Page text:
Both sources said that two Russian oil companies, Surgutneftegaz and Zarubezhneft, in particular had raised the exchange rate issue.

Story continues below advertisement

The companies, the energy ministry and the central bank did not reply to Reuters’ requests for comments.

A number of oil executives, after leaving the energy ministry on Wednesday, told reporters that no final decision had been taken but the basic scenario was to extend the existing OPEC+ deal to end-June.

Nabiullina said on Thursday she did not expect a “significant” impact on the money market from Sberbank’s sale although the economy ministry has raised its ruble rate forecast by nearly 2 rubles to 63.9 per U.S. dollar for this year.

BELARUS AND MAINTENANCE FACTORS

Another factor in Russia’s decision is a disagreement with Belarus under which Moscow has halted its 240,000 bpd supply of oil to its neighbour.

In addition to this, the number of Russian oil refineries undergoing maintenance will peak in April-May, according to energy ministry data and Reuters calculations, freeing up another up to 580,000 bpd of oil.

Russia is reallocating oil flows meant for Belarus to other destinations but the upcoming peak in maintenance means it will be flooded with crude, an oil trader told Reuters.

Story continues below advertisement

“A decision on (resumption of supplies to Belarus) should be taken in early March,” the oil trader said. “We can add a couple more cargoes on the Baltic (ports) but it is not possible to add more.”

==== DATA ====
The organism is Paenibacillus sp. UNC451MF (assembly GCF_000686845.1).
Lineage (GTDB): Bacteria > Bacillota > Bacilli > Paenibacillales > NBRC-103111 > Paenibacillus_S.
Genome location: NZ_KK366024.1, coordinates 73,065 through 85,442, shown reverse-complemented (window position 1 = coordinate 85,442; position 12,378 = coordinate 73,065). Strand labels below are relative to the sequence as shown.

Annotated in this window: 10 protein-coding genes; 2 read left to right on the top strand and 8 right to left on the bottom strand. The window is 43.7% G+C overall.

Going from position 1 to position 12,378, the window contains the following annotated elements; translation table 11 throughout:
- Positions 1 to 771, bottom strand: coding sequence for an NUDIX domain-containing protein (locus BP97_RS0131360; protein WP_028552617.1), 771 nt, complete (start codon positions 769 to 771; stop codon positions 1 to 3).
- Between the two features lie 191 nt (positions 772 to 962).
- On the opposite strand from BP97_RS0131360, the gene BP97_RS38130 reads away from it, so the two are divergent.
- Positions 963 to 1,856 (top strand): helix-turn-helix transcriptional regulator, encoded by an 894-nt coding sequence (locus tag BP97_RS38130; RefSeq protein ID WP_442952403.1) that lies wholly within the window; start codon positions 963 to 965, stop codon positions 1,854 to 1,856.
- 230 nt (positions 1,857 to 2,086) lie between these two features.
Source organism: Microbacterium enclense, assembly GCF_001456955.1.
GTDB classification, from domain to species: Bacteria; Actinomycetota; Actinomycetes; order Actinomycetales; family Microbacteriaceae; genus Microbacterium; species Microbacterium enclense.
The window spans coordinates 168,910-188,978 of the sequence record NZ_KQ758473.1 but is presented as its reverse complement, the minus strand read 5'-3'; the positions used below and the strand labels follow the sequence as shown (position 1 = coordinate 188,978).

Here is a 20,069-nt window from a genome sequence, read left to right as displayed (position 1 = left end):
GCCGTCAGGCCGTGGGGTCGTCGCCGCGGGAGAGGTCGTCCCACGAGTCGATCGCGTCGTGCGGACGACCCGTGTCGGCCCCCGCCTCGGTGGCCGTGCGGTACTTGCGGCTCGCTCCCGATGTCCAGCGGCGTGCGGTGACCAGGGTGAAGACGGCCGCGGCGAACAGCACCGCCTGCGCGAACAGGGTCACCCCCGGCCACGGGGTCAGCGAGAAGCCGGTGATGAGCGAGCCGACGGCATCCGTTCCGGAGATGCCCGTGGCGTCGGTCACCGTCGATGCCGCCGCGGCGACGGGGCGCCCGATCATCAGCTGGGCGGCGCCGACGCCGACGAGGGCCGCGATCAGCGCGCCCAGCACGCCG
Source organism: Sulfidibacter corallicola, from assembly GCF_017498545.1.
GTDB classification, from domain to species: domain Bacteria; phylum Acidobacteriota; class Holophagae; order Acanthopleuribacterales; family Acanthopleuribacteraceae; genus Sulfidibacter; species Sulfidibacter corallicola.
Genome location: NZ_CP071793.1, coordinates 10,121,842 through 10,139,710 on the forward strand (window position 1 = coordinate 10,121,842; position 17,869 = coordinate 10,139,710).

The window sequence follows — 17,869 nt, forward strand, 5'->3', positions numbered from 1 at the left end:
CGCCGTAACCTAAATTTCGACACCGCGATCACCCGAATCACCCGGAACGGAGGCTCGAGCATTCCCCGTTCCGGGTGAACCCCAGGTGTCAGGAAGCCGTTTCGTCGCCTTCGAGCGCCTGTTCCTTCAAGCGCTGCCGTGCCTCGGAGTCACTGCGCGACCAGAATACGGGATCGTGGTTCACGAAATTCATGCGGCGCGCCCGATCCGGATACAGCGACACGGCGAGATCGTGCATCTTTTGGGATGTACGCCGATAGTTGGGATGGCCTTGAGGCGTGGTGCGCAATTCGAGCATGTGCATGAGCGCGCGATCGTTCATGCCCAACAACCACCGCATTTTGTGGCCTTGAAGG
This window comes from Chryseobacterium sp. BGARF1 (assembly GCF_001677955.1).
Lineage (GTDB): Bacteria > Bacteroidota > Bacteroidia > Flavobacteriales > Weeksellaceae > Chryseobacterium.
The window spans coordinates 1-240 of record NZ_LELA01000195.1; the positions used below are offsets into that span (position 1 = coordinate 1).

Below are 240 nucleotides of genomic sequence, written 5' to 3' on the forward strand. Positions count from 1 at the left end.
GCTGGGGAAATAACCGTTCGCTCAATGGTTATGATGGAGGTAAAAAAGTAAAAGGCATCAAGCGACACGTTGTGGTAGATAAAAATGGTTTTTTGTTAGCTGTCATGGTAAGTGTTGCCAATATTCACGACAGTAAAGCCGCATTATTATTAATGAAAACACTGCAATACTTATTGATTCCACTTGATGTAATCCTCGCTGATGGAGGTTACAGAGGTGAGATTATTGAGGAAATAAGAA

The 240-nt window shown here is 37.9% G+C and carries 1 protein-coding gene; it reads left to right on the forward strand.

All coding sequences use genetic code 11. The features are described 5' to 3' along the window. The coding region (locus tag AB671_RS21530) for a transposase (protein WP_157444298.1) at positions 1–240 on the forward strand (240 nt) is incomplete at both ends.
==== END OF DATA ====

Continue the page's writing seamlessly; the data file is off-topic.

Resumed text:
Report an error
Due to technical reasons, we have temporarily removed commenting from our articles. We hope to have this fixed soon. Thank you for your patience. If you are looking to give feedback on our new site, please send it along to feedback@globeandmail.com. If you want to write a letter to the editor, please forward to letters@globeandmail.com.

Welcome to The Globe and Mail’s comment community. This is a space where subscribers can engage with each other and Globe staff. Non-subscribers can read and sort comments but will not be able to engage with them in any way. Click here to subscribe.

If you would like to write a letter to the editor, please forward it to letters@globeandmail.com. Readers can also interact with The Globe on Facebook and Twitter .

Welcome to The Globe and Mail’s comment community. This is a space where subscribers can engage with each other and Globe staff. Non-subscribers can read and sort comments but will not be able to engage with them in any way. Click here to subscribe.

If you would like to write a letter to the editor, please forward it to letters@globeandmail.com. Readers can also interact with The Globe on Facebook and Twitter .

Welcome to The Globe and Mail’s comment community. This is a space where subscribers can engage with each other and Globe staff.

We aim to create a safe and valuable space for discussion and debate. That means:

  • Treat others as you wish to be treated
  • Criticize ideas, not people
  • Stay on topic
  • Avoid the use of toxic and offensive language
  • Flag bad behaviour

Comments that violate our community guidelines will be removed.

Read our community guidelines here

Discussion loading ...

To view this site properly, enable cookies in your browser. Read our privacy policy to learn more.
How to enable cookies